“I Had To Survive On A Liquid Diet After Having Jaw Surgery”
By Kirsten MacNab
See how Kirsty’s entire face — and body! — changed after surgery to correct an under-bite…
Why I lived on liquid…
I’d known since grade seven that I would have to get orthognathic surgery, but 10 years of knowing didn’t prepare me to hear those words. I’d always had a large under-bite that would cause complications when I was older if it wasn’t corrected. (As you can imagine, having my jaw lock every time I yawned caused all kinds of issues.) In preparation for the surgery, I had braces in grade seven and, unfortunately, I’m still living up that adult braces life. But hey, I’ll finally be able to properly bite an apple once all of this is done.
(Kirsty’s jaw before the surgery)
Eleven days before Easter, my younger sister, Paulie, and I checked into Mediclinc Cape Town. Here, Dr Reyneke (who has performed over 8 500 of these surgeries over 35 years) would move both my top jaw forward and my bottom jaw back so that I’d have the perfect bite. My jaws would then be secured together by elastics so that the muscle memory wouldn’t force my jaw back into its old position.
Cravings and crying
It sounds a lot more dramatic than it actually was. What was actually worse than the pain was not being able to open my mouth for two weeks. I am an active person and I really enjoy eating healthily (most of the time), so surviving on smoothies and soups for two weeks didn’t sound so bad. That is until I had to do it.
Good thing, the weekend before my surgery I made sure to load up on all my fave, difficult-to-chew foods. You can never go wrong with a Jerry’s burger or a big bowl of pasta! I even snuck in some all you-can-eat sushi the night before. Once I’d satisfied all my cravings, I was ready.
Waking up post-surgery in my hospital room, with my sister holding my hand as she passed my phone so I could look at my new face, was not my finest moment. The memories may be hazy, but the video I found on my phone the next day does not lie. (Imagine a chipmunk-like face sobbing uncontrollably before passing out from a pain injection.)
Livin’ la vida lock jaw
Those first few days were not easy. There was a bit of pain, but it was more extreme discomfort than anything else. It felt like my jaw was in the wrong place and constantly trying to push back against the elastics and metal screws that were holding it in place. My mum was also supposed to arrive two days after my surgery, but her flight was delayed. Luckily Paulie was there to step up to the plate.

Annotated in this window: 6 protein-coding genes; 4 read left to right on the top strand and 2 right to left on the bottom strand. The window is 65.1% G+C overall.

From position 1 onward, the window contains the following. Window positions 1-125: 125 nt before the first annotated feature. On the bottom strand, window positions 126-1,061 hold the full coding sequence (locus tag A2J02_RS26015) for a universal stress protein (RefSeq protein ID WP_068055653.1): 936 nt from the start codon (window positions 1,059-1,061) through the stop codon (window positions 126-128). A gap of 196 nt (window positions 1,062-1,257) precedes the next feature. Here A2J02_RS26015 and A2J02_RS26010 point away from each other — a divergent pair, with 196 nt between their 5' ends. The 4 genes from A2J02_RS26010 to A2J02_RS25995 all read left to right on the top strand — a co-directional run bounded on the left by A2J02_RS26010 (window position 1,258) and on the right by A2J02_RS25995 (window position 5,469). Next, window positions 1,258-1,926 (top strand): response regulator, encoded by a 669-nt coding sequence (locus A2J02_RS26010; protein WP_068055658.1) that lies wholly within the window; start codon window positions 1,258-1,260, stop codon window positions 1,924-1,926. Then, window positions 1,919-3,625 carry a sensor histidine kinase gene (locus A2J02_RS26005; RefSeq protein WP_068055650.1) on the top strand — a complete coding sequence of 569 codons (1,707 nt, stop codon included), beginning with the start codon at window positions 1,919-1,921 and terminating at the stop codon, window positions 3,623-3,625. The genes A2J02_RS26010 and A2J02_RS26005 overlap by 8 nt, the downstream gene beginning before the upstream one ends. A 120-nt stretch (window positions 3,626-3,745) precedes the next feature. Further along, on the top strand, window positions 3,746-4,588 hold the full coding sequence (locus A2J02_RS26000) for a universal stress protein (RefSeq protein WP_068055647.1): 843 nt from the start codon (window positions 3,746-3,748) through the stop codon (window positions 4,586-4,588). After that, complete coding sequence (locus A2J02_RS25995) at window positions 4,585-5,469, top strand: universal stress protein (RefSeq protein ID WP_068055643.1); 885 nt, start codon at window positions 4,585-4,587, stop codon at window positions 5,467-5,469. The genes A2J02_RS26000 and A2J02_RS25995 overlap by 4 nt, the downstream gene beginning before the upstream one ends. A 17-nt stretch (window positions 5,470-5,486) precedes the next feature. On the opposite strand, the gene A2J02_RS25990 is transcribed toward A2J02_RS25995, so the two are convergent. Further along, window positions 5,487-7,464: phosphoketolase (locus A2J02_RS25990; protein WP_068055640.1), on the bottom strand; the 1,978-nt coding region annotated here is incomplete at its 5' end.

(Kirsty’s jaw swelled up after surgery)
Trying to consume liquids during those first fews days was a struggle, due to the swelling and pain, but after the fifth day it got easier. My liquid diet then started to consist of six meals a day so that I could get all the nutrients I needed to recover after surgery and not lose too much weight.
What it’s really like on a liquid diet…
In the morning I would wake up and have a cup of Taystee Wheat porridge, which had been put through a blender and watered down with milk so that it would pass through my clenched teeth. Around mid-morning, I’d have a smoothie packed with fruit and yoghurt. Lunch-time was a scrumptious cup of Ensure. My mid-afternoon snack consisted of either soup or another smoothie and (surprise, surprise) dinner was more soup! This liquid diet even had me having blended raw egg, sugar and milk as “pudding”. I had to get my protein fix!
Even while eating six meals a day, I still lost eight kilograms in the first two weeks. But, don’t rush out and jump on the liquid diet train just yet! I tired very easily and felt hungry most of the time. It felt good to lose those extra kilos, but I knew I’d just pack them back on as soon as I started to follow a more solid diet (which I have started doing now).
READ MORE: 7 Signs A Diet Will Just Leave You ‘Hangry’
Finally, after two weeks, I went to Dr Reyneke and was able to open my jaw for the first time. Let’s just say that while I felt like I was opening it wide enough to bite into any burger, Dr Reyneke could barely notice me opening at all. As with any surgery, you lose all your muscle surrounding the surgical area so I have been working on strengthening my jaw muscles with daily jaw stretches.
Taking the liquid lessons with me
Now, just over a month later, I have moved onto a soft food diet and am starting to slowly learn to chew again. One thing the liquid diet and soft food diet has taught me is that the portions that we eat are far too big. I’m eating a lot slower as I’m adapting to the new bite and strengthening my jaw muscles. Eating slower makes me feel fuller, which in turn means I eat less. Diligence, moderation and consistent exercise trumps any liquid diet.
(What Kirsty’s jaw looks like now)
I seem to have developed a bit of a lisp after my surgery as, for the first time ever, my tongue is trapped behind my teeth and doesn’t quite know what to do with itself. But, every day it gets better. All in all it will take about six months for all the swelling to go down, the braces to come off and the chewing to properly begin. The day I can happily bite into a great, big, medium-rare steak will be a good one.
Until then, I guess I will just stick to my motivation: summer bodies (and jaws) are made in winter…
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